The Culinary Connectors concept is simple — up to 10 diners pay $99 to tour three restaurants in an afternoon, with each stop lasting approximately one hour. Each visit affords an opportunity to sample menu and wine highlights, as well as converse with chefs. But the aim here is greater than a dining hit-and-run, as Connectors honcho Becky Creighton strives to build community among diners and restaurateurs. I recently joined one of Creighton’s Boulder tours, and it’s clear this endeavor succeeds on all counts.
Many of the participants drove up from Denver, including members of a most convivial book club. The sense of community was reinforced at our first stop, Pearl Street’s Provence-influenced Mateo. Creighton had us introduce ourselves and share a restaurant recommendation. We performed this pleasant task while nibbling on curried nuts, gently cured olives tossed with citrus and cornichon pickles, as well as addictive frites worthy of the South of France.
Tyler Nemkov, Mateo’s sous chef and a journalism student, served up a top-flight bouillabaisse, the anglers’ stew of Marseilles. Historically, the ingredients of this dish depended on the day’s catch. However, Mateo’s presentation was more premeditated, expertly composed of sparkling fresh mussels, halibut, tuna and shrimp, tempered by the licorice scent of fennel.
L’Atelier, down the street, was our next stop. Our visit kicked off with a suave starter of smoked salmon garnished with horseradish foam. The dish was further improved by a white wine pairing that enhanced the fish’s buttery qualities. While some found the duck rillettes, slow-cooked waterfowl served over mashed potatoes, too adventurous for their liking, L’Atelier’s signature lobster ravioli was a true showstopper. Topped with a butter-based pink sauce colored by orchids, this pasta possessed pure shellfish flavor. The final course was an opera cake, featuring layers of dark chocolate and angel cake.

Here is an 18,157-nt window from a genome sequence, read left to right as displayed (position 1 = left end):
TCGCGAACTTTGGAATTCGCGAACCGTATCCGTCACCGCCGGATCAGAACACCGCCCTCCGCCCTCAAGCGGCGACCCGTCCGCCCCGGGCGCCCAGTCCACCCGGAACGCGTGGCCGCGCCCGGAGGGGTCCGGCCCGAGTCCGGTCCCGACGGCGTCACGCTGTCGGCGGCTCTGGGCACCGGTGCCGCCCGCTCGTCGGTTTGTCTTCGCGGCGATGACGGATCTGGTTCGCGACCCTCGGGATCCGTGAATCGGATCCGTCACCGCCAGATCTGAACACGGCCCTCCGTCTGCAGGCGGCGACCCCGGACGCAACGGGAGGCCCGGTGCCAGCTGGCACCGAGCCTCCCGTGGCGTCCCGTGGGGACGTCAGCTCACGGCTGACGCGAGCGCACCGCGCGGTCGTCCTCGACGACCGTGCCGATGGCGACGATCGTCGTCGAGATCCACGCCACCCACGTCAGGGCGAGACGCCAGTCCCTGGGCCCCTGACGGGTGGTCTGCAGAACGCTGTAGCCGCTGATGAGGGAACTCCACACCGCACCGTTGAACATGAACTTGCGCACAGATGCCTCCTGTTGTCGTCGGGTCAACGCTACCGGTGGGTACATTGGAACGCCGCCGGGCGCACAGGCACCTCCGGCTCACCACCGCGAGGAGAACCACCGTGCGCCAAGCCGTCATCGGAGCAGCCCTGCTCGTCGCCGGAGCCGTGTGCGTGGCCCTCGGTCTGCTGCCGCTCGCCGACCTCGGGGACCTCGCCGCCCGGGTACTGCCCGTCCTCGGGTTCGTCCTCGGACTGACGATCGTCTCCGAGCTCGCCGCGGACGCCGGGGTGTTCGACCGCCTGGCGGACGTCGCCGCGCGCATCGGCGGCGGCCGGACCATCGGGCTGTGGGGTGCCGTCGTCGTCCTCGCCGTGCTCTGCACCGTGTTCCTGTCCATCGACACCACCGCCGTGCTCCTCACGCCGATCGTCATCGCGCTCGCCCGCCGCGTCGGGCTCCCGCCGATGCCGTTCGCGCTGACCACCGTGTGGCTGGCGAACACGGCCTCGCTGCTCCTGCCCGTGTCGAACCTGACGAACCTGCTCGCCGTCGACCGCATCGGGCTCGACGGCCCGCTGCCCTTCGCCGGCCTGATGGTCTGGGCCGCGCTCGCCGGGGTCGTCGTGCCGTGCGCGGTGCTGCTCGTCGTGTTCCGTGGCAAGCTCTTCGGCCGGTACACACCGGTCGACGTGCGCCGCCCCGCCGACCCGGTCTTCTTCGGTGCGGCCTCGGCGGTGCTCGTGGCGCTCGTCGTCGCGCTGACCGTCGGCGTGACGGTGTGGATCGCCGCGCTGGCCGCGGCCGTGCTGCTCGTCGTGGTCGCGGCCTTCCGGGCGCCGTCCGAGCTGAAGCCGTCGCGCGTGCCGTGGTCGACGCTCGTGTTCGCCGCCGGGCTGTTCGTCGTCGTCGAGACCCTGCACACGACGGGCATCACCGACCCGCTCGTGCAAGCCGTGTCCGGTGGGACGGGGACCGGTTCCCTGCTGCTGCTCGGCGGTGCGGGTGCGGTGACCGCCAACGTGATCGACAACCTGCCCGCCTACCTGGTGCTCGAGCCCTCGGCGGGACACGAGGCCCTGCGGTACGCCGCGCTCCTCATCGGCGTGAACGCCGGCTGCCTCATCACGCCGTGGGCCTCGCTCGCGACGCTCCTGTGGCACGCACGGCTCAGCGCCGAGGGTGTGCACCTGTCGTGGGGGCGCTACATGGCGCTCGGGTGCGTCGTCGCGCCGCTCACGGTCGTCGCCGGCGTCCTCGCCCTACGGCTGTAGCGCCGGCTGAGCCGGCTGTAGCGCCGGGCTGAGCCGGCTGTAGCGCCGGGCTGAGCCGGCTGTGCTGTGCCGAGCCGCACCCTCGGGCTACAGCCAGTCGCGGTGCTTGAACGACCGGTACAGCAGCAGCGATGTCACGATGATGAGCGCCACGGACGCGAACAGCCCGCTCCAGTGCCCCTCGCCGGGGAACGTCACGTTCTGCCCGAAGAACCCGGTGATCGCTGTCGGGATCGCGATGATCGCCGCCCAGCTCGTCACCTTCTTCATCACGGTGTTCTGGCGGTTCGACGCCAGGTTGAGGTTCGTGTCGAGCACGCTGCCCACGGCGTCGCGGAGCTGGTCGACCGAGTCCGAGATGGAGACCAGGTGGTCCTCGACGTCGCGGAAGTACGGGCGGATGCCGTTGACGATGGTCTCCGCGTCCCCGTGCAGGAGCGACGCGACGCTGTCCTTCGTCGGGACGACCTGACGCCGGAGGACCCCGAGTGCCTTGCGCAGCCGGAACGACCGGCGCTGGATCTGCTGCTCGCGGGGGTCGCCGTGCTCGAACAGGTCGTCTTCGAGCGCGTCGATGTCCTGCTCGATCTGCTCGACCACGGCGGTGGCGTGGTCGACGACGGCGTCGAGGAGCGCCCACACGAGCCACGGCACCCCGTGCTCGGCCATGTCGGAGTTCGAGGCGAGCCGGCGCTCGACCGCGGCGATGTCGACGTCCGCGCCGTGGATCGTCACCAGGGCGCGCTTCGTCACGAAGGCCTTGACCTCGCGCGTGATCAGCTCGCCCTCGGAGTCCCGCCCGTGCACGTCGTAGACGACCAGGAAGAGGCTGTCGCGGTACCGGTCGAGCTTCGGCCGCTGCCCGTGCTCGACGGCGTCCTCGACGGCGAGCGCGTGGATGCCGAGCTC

Not a bad effort from Chef Radek Cerny, who confessed to us a weakness for KFC’s extra-crispy drumsticks.
Last up was Bombay Bistro, presided over by chef/owner Paul Gill, an exuberant and generous host. Gill revealed he’s also an accomplished motorcyclist planning to represent India in the Motocross of Nations. More important, he shared with us multiple tasty libations, including ginger liqueur blended with cognac and Kentucky whiskey infused in-house with cinnamon sticks and peach. The spice and sweet fruit took the edge off the whiskey, which went down all too easily. The same could be said of the cucumber-infused vodka, perhaps the ultimate warm weather
curried baby back beef ribs were meltingly tender with assertive but not
unwelcome spicing, serving as a fine foil to the aromatic rice. Equally
compelling was a lip-smacking chicken tikka masala, a skillful melding
of cream, poultry and heat. But my favorite was the shrimp balti, a
seafood curry laid out over thin soft noodles resembling chow mein. This
dish possessed real fire, but not enough to cancel out the delicate
prawn flavor. I’m likely to return simply on the strength of this dish.
One of the strengths
of this tour is how it created a forum for diners to gain a better
appreciation of the significant passion and character possessed by local
restaurateurs. Personalized interaction with top chefs, magnificent
wine pairings with memorable dishes, and Culinary Connectors’ commitment
to building a local dining community make this experience a first-rate
Clay’s Obscurity Corner Dining Denver
Wile Culinary Connectors outings feature visits to the Kitchen, Bacaro and Colterra, among others, Boulder restaurant tours aren’t their only offering. This enterprise’s focus is primarily on Denver, and outings there hit such hotspots as Fruition, home base of Alex Seidel, recently named Food & Wine’s Best New Chef. Other Denver excursions include Friday afternoon walking tours of South Pearl Street for $39. These drop in on less pricey locales like Kaos Pizza, known for woodfired pies. These short-term treks conclude at a happy hour venue. Creighton notes she may also start touring more inexpensive hole-in-the-wall restaurants.